The amici brief also put the AIR program in the context of the harm that police surveillance causes to communities of colour. Before the Baltimore program, “PSS operated surveillance flights over Compton, California; Philadelphia, Pennsylvania; and Dayton, Ohio,” the amici argued. “[A]uthorities have deployed aerial surveillance technologies against individuals participating in racial justice movements, like those protesting against the police killings of George Floyd in Minneapolis, Michael Brown in Ferguson, and Freddie Gray in Baltimore.” The combination of these “racial disparities” and the “novel surveillance technique” in the AIR program justified rehearing. The Fourth Circuit agreed.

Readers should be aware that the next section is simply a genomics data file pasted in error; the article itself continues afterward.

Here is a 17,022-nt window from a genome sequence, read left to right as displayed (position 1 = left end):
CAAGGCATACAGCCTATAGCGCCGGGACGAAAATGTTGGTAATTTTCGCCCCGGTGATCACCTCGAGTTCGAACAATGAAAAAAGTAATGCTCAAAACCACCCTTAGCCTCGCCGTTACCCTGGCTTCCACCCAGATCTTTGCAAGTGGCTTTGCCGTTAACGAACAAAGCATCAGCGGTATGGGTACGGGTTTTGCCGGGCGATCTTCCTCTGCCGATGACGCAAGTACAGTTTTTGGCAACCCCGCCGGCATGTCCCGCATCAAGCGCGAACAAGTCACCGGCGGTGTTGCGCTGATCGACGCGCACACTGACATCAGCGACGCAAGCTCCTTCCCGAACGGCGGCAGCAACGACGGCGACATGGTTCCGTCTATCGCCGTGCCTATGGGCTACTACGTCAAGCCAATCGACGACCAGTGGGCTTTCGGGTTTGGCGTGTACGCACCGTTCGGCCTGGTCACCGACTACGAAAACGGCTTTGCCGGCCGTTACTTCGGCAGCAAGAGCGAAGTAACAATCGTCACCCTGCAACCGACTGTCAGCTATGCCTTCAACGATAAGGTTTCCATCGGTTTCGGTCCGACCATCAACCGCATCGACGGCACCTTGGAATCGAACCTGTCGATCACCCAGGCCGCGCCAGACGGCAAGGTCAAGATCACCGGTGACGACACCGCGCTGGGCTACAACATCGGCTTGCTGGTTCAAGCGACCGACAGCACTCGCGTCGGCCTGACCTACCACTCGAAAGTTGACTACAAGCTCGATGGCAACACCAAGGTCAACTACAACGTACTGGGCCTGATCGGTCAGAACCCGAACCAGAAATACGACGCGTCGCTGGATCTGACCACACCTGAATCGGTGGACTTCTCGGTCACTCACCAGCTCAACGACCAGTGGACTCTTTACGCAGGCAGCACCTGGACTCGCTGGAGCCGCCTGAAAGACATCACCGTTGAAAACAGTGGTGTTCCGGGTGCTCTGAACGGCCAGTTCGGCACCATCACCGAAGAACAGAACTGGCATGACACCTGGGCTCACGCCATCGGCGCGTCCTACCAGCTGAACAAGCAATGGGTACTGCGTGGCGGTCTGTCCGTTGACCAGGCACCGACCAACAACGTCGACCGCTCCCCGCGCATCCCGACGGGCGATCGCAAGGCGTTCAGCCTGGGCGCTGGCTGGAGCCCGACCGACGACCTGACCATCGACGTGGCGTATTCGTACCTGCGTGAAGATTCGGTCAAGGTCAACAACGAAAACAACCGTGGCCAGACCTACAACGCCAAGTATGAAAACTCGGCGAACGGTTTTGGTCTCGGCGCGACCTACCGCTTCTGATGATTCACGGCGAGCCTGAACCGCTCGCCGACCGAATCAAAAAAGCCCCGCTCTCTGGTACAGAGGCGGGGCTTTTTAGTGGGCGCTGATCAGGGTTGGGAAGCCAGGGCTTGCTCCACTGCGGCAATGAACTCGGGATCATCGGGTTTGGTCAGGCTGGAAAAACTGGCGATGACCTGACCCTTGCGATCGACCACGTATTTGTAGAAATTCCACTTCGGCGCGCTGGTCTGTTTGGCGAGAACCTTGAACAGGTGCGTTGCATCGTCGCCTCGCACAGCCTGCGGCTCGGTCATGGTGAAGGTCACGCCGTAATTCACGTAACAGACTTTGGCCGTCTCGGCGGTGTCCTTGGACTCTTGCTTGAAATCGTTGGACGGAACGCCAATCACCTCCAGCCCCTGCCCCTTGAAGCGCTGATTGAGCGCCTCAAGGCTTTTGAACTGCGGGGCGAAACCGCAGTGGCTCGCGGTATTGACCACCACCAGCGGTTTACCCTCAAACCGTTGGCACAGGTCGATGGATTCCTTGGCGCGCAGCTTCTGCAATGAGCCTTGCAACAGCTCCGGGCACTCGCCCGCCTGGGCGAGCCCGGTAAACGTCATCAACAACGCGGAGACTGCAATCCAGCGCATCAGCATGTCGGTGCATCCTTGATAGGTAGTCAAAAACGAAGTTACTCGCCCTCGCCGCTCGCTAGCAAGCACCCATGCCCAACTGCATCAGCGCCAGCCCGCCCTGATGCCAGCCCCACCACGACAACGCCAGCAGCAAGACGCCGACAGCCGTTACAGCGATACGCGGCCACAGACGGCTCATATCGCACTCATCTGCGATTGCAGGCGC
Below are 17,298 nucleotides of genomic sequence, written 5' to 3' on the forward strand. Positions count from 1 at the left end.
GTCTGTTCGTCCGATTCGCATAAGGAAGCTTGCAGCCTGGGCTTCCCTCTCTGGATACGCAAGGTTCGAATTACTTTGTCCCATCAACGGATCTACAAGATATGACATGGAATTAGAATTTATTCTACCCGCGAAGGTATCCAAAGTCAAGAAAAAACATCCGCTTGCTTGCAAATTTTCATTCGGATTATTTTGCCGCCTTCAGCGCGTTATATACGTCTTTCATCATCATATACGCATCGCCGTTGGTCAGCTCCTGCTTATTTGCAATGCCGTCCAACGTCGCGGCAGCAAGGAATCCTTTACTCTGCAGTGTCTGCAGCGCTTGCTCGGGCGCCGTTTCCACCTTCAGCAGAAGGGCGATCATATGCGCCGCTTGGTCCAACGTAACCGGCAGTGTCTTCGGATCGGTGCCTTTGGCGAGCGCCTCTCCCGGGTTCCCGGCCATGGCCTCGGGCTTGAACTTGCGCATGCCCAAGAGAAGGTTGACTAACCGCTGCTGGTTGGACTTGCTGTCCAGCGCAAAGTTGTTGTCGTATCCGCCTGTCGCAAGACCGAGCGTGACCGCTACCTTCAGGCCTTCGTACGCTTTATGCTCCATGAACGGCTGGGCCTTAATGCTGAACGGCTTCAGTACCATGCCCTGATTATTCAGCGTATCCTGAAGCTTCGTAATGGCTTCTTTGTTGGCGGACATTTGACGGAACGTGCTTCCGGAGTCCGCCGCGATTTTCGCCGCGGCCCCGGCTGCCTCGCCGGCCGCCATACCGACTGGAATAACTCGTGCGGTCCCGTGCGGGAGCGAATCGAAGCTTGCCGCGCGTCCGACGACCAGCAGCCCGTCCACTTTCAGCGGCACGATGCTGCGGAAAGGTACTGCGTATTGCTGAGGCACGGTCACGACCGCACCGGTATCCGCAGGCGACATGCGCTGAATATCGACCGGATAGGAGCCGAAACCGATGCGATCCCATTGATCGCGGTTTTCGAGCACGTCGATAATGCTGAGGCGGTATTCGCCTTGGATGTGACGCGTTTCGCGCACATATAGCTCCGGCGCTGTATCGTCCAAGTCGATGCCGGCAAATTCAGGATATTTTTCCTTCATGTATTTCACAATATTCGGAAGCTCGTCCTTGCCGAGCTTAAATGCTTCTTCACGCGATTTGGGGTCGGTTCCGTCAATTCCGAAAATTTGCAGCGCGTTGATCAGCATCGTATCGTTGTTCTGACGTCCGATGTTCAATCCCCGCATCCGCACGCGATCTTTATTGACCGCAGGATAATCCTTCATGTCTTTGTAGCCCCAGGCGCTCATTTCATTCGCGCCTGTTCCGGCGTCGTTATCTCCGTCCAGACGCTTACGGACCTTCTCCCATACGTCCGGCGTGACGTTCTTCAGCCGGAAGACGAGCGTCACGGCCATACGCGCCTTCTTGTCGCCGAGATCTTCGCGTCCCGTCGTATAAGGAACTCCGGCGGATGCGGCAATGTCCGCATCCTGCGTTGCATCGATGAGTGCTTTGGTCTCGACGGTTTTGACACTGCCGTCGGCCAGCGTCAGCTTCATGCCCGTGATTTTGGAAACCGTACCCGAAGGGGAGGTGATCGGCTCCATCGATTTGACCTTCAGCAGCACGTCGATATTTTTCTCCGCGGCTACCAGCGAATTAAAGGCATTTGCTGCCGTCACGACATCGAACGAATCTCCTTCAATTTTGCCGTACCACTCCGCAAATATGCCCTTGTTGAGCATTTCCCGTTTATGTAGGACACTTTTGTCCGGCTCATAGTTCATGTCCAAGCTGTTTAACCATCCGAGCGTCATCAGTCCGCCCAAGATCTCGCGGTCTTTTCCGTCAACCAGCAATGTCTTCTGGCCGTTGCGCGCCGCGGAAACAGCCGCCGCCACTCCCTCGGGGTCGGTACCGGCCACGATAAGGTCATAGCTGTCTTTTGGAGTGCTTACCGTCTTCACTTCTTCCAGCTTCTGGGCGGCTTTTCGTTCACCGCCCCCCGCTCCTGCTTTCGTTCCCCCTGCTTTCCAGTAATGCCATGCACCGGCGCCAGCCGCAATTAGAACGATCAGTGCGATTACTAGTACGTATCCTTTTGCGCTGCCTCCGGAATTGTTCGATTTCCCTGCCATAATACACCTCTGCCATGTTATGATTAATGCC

On February 5, 2021, the City of Baltimore’s spending board unanimously decided to end the AIR program. The six-month pilot project had terminated in the fall of 2020. The police, however, retained about fourteen percent of the data collected by PSS. On March 8, 2021, during oral argument before the full 15 member Fourth Circuit, Judge Wilkinson pondered whether the injunction application should therefore be dismissed as moot. Chief Judge Gregory replied that the question is whether the police should have had the data in the first place “and mootness is not a way to find out.” He stressed the need for the court to settle the broader data collection issue despite the termination of the program. “How on earth is this court not empowered to answer that?” he said. The court reserved decision. (here)